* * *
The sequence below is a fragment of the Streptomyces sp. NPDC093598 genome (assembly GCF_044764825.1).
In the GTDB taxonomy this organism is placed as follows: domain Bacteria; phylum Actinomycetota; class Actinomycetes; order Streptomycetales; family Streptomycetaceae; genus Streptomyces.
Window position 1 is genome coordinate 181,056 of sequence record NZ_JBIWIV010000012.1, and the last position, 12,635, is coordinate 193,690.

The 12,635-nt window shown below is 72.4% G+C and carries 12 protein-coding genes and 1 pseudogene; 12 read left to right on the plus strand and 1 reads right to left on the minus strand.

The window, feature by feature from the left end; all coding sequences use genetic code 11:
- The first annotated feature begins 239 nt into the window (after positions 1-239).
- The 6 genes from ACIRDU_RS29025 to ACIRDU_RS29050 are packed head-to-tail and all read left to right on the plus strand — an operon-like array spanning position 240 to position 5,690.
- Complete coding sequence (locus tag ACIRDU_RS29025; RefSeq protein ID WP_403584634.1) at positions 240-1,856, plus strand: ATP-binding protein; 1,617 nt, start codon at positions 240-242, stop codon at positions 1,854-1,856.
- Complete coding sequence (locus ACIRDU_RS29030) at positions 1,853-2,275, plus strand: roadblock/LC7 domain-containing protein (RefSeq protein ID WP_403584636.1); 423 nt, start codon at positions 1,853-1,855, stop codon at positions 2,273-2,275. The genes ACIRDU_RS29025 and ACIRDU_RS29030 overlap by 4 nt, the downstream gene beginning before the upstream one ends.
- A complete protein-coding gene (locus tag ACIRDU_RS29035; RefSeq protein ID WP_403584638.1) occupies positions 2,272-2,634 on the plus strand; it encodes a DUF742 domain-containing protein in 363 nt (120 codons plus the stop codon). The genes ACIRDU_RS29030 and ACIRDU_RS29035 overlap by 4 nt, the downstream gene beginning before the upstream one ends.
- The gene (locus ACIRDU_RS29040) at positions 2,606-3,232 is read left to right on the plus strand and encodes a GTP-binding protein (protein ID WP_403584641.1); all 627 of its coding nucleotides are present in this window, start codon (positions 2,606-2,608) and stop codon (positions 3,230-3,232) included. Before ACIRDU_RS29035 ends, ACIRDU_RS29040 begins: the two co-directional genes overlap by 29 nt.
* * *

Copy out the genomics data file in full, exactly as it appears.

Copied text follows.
The sequence below is a fragment of the Streptomyces sp. NPDC093598 genome (assembly GCF_044764825.1).
In the GTDB taxonomy this organism is placed as follows: domain Bacteria; phylum Actinomycetota; class Actinomycetes; order Streptomycetales; family Streptomycetaceae; genus Streptomyces.
Window position 1 is genome coordinate 181,056 of sequence record NZ_JBIWIV010000012.1, and the last position, 12,635, is coordinate 193,690.

The 12,635-nt window shown below is 72.4% G+C and carries 12 protein-coding genes and 1 pseudogene; 12 read left to right on the plus strand and 1 reads right to left on the minus strand.

The window, feature by feature from the left end; all coding sequences use genetic code 11:
- The first annotated feature begins 239 nt into the window (after positions 1-239).
- The 6 genes from ACIRDU_RS29025 to ACIRDU_RS29050 are packed head-to-tail and all read left to right on the plus strand — an operon-like array spanning position 240 to position 5,690.
- Complete coding sequence (locus tag ACIRDU_RS29025; RefSeq protein ID WP_403584634.1) at positions 240-1,856, plus strand: ATP-binding protein; 1,617 nt, start codon at positions 240-242, stop codon at positions 1,854-1,856.
- Complete coding sequence (locus ACIRDU_RS29030) at positions 1,853-2,275, plus strand: roadblock/LC7 domain-containing protein (RefSeq protein ID WP_403584636.1); 423 nt, start codon at positions 1,853-1,855, stop codon at positions 2,273-2,275. The genes ACIRDU_RS29025 and ACIRDU_RS29030 overlap by 4 nt, the downstream gene beginning before the upstream one ends.
- A complete protein-coding gene (locus tag ACIRDU_RS29035; RefSeq protein ID WP_403584638.1) occupies positions 2,272-2,634 on the plus strand; it encodes a DUF742 domain-containing protein in 363 nt (120 codons plus the stop codon). The genes ACIRDU_RS29030 and ACIRDU_RS29035 overlap by 4 nt, the downstream gene beginning before the upstream one ends.
- The gene (locus ACIRDU_RS29040) at positions 2,606-3,232 is read left to right on the plus strand and encodes a GTP-binding protein (protein ID WP_403584641.1); all 627 of its coding nucleotides are present in this window, start codon (positions 2,606-2,608) and stop codon (positions 3,230-3,232) included. Before ACIRDU_RS29035 ends, ACIRDU_RS29040 begins: the two co-directional genes overlap by 29 nt.